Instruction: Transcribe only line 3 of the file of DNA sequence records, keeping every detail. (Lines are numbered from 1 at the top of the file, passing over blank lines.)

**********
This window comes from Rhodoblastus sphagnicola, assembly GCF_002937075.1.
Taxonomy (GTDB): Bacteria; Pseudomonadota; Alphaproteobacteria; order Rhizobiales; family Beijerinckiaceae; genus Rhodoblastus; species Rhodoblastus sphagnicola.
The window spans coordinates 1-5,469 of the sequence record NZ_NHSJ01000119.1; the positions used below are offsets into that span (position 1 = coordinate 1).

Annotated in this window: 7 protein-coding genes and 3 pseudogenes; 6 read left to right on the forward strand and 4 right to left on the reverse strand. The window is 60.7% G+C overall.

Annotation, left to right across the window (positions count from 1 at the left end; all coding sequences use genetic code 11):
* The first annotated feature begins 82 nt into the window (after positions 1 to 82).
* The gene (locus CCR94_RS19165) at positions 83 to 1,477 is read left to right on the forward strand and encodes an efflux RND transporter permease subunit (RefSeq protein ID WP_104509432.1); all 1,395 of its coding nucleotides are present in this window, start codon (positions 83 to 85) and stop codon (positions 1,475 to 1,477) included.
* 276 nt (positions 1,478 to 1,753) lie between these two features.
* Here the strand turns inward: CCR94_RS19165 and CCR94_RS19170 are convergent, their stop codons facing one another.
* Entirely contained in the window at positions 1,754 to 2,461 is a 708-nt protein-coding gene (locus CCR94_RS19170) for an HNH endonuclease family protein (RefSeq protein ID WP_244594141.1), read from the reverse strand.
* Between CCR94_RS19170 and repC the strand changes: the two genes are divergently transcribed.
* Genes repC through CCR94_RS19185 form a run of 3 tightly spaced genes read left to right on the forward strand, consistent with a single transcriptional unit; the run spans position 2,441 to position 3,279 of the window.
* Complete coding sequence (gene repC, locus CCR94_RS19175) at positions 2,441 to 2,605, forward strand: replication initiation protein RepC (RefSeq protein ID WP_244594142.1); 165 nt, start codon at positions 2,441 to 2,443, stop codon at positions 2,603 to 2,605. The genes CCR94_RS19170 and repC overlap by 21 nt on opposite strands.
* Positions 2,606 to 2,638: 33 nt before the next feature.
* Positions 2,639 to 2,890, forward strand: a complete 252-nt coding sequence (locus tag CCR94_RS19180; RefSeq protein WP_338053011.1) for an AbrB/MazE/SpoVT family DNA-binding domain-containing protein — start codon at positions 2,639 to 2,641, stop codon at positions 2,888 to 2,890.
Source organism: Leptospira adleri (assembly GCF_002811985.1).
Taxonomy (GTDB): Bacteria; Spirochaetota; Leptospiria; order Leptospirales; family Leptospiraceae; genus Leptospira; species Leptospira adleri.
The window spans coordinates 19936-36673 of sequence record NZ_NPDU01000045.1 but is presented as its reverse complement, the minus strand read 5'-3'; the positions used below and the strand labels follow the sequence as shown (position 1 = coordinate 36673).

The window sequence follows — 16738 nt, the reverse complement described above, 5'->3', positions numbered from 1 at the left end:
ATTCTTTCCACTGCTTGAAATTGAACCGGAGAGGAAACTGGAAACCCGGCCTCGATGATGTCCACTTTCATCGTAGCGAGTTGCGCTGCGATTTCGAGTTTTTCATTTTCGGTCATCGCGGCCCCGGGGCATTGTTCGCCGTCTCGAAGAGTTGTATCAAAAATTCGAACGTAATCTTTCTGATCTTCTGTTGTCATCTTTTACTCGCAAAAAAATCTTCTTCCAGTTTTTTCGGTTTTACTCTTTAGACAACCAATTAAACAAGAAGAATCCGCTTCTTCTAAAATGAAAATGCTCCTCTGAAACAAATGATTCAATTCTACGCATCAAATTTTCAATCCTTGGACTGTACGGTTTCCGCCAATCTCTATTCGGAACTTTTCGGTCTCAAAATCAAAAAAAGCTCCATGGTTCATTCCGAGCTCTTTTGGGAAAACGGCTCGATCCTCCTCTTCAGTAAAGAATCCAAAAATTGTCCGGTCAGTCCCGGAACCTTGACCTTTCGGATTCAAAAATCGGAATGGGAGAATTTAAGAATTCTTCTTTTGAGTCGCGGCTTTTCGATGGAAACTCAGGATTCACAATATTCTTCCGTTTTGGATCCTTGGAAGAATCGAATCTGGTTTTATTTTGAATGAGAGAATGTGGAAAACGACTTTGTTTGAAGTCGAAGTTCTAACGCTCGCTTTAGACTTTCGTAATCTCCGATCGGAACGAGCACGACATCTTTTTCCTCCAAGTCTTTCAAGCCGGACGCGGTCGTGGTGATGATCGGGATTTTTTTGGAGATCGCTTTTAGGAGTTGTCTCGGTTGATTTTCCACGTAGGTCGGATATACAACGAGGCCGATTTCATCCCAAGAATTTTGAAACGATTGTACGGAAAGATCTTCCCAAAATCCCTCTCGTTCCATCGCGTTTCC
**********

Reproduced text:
The window spans coordinates 1-5,469 of the sequence record NZ_NHSJ01000119.1; the positions used below are offsets into that span (position 1 = coordinate 1).